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Jesus Eats with the Sinners, Publicans, Tax Collectors (Mark 2:13-17)

Analysis and Commentary

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Jesus with Levi, the Tax Collector

Jesus with Levi, the Tax Collector

    13 And he went forth again by the sea side; and all the multitude resorted unto him, and he taught them. 14 And as he passed by, he saw Levi the son of Alphaeus sitting at the receipt of custom, and said unto him, Follow me. And he arose and followed him.
    15 And it came to pass, that, as Jesus sat at meat in his house, many publicans and sinners sat also together with Jesus and his disciples: for there were many, and they followed him. 16 And when the scribes and Pharisees saw him eat with publicans and sinners, they said unto his disciples, How is it that he eateth and drinketh with publicans and sinners? 17 When Jesus heard it, he saith unto them, They that are whole have no need of the physician, but they that are sick: I came not to call the righteous, but sinners to repentance.
    Compare: Matthew 9:9-13; Luke 5:27-32

Jesus & Levi

Jesus is depicted here preaching again and there are many people listening. It isn’t explained whether this crowd also gathered in order for him to heal people or whether by this point the large crowds are attracted by his preaching alone. It also isn’t explained what a “multitude” is — the numbers are left to the imagination of the audience.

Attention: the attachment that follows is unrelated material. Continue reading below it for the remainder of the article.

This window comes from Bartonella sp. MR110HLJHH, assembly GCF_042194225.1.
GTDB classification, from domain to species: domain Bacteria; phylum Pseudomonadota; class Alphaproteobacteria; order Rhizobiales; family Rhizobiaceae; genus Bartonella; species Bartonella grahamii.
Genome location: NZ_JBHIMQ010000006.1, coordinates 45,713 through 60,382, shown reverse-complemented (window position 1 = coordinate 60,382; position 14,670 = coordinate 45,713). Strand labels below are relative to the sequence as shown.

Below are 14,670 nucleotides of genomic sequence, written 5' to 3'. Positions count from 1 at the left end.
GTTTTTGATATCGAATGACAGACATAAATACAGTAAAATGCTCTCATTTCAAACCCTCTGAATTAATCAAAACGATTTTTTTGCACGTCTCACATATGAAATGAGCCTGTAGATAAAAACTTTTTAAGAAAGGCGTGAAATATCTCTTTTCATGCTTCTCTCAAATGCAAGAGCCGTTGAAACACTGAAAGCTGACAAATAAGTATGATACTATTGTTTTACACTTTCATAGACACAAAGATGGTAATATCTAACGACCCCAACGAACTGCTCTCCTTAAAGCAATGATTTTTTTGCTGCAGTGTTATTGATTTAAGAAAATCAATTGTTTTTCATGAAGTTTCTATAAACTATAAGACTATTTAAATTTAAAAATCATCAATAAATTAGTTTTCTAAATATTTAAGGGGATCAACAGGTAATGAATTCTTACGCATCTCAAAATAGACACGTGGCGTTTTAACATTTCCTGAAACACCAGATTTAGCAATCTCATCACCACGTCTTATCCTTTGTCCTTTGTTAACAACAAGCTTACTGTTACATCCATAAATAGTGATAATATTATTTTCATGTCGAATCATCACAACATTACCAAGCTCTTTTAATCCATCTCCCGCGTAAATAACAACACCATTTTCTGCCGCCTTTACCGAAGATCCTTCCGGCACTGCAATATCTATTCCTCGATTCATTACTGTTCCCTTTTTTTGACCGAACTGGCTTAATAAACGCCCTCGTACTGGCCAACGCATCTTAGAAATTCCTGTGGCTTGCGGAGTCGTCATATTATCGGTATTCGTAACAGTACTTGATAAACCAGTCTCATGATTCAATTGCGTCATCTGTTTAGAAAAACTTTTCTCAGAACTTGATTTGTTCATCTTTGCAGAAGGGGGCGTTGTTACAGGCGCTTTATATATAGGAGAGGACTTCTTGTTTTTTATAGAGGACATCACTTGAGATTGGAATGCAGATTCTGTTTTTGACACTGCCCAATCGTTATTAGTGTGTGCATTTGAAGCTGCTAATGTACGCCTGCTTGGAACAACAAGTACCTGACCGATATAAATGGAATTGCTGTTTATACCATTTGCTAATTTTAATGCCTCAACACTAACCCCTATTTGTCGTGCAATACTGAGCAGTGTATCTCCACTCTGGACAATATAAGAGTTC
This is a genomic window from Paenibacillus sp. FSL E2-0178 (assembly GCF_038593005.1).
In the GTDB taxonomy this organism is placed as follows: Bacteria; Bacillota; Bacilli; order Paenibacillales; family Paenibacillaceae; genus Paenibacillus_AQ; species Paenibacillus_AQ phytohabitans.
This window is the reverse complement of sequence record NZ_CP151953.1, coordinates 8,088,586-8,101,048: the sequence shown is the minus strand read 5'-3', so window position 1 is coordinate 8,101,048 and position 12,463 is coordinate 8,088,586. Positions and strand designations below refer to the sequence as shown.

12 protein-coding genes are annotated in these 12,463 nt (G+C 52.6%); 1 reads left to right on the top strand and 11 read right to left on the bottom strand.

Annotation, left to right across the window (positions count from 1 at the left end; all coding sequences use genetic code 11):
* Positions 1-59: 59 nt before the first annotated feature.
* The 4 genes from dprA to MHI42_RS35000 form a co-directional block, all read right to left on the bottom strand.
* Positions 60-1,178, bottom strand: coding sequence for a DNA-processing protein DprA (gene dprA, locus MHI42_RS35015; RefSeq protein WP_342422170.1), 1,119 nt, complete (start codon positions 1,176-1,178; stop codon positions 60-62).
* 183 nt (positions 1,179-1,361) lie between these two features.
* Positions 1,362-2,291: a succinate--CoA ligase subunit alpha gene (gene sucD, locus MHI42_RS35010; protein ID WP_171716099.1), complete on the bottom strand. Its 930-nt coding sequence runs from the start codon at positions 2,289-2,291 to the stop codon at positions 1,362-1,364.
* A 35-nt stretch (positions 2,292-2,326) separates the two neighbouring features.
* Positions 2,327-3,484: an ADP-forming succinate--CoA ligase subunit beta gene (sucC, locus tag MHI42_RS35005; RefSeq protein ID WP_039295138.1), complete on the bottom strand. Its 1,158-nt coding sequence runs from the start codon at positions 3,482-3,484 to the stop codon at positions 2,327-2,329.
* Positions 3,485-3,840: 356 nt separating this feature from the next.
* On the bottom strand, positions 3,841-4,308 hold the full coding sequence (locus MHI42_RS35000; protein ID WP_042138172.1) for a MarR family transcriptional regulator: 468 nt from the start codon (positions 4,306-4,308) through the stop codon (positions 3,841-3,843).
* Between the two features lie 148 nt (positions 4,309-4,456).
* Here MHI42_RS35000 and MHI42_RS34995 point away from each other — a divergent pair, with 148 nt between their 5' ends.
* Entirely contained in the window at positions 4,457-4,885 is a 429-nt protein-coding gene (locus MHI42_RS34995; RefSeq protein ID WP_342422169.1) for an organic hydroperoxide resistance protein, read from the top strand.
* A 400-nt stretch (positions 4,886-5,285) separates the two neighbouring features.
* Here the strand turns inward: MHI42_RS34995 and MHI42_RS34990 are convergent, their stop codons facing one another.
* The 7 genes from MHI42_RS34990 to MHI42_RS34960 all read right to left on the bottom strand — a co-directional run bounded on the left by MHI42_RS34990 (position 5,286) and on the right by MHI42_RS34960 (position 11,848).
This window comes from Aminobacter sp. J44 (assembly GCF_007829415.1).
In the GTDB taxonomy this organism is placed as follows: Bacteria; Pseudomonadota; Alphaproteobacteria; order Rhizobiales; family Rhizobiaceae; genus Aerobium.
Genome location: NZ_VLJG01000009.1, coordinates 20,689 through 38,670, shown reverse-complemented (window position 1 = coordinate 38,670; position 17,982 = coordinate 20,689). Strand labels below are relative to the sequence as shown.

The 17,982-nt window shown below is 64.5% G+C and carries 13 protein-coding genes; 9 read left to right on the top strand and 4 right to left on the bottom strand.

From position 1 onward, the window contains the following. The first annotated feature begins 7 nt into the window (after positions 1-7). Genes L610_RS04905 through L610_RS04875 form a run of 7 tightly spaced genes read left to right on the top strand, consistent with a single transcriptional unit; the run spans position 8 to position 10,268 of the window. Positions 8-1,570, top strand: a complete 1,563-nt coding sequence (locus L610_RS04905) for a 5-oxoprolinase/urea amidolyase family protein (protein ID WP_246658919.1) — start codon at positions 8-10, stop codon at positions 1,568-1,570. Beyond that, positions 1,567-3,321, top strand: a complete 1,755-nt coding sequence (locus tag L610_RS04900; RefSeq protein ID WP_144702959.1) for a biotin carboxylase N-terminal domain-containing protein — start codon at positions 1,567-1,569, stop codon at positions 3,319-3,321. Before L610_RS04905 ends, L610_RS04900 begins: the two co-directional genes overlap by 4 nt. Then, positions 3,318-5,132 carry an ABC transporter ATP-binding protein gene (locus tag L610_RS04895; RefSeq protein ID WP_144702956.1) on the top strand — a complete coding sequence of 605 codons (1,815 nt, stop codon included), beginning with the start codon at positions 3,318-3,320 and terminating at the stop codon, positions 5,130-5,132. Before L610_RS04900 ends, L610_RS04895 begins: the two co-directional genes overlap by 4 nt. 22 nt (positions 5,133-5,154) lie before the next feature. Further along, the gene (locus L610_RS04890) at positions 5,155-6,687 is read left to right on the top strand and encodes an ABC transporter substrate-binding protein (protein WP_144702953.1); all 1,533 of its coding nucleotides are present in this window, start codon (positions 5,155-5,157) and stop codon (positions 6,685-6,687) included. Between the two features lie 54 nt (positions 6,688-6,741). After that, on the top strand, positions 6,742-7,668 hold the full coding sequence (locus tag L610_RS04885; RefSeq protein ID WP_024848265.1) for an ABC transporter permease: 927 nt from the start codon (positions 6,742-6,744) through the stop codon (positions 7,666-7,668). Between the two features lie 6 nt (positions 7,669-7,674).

At this time, though, Jesus sees someone named Levi — is this someone whom Jesus already knows or was this person just picked out at random? In Matthew’s gospel, the man is identified as Matthew and he’s “sitting in a tax office” (which doesn’t mean that he was a tax collector, though that’s what Christians have traditionally assumed). The Levi here is commonly identified as Matthew and this is the “call” to be a disciple of Jesus, but Mark’s text doesn’t say that at all.

Where does Levi follow Jesus to — Levi’s house or Jesus’ house? Traditionally it’s been read as Levi’s house, but isn’t it odd for Jesus to lead a man to his own residence? The pronouns in the following verse makes just as much sense as if they eat at Jesus’ house.

Levi is a tax collector — not a popular job, although presumably it paid well. In addition to taking people’s money, tax collectors were working for the Roman occupation forces; it wasn’t uncommon for the Roman authorities to auction off the right to collect taxes to the highest bidder.

In order to pay the Romans and still earn a profit, tax collectors and their publican employees could use vicious tactics to extract money from people — not that the Romans cared, so long as they got their share. In addition to the perception of tax collectors as being dishonest, they were also regarded as impure because of the constant contact with Gentiles.

Despite the unpopularity of tax collectors, Jesus sat to eat a meal with Levi — and not only him, but also with other “sinners.” What kind of house did Levi have? Was his entire family rotten with sin? Did he simply have a lot of raucous parties? Or is this perhaps just literary device: there was no Levi with a house full of “publicans and sinners,” but rather just the author‘s way of explaining how Jesus sat and ate with undesirables from time to time?

More: Jesus, Sinners, and Modern Day Christians

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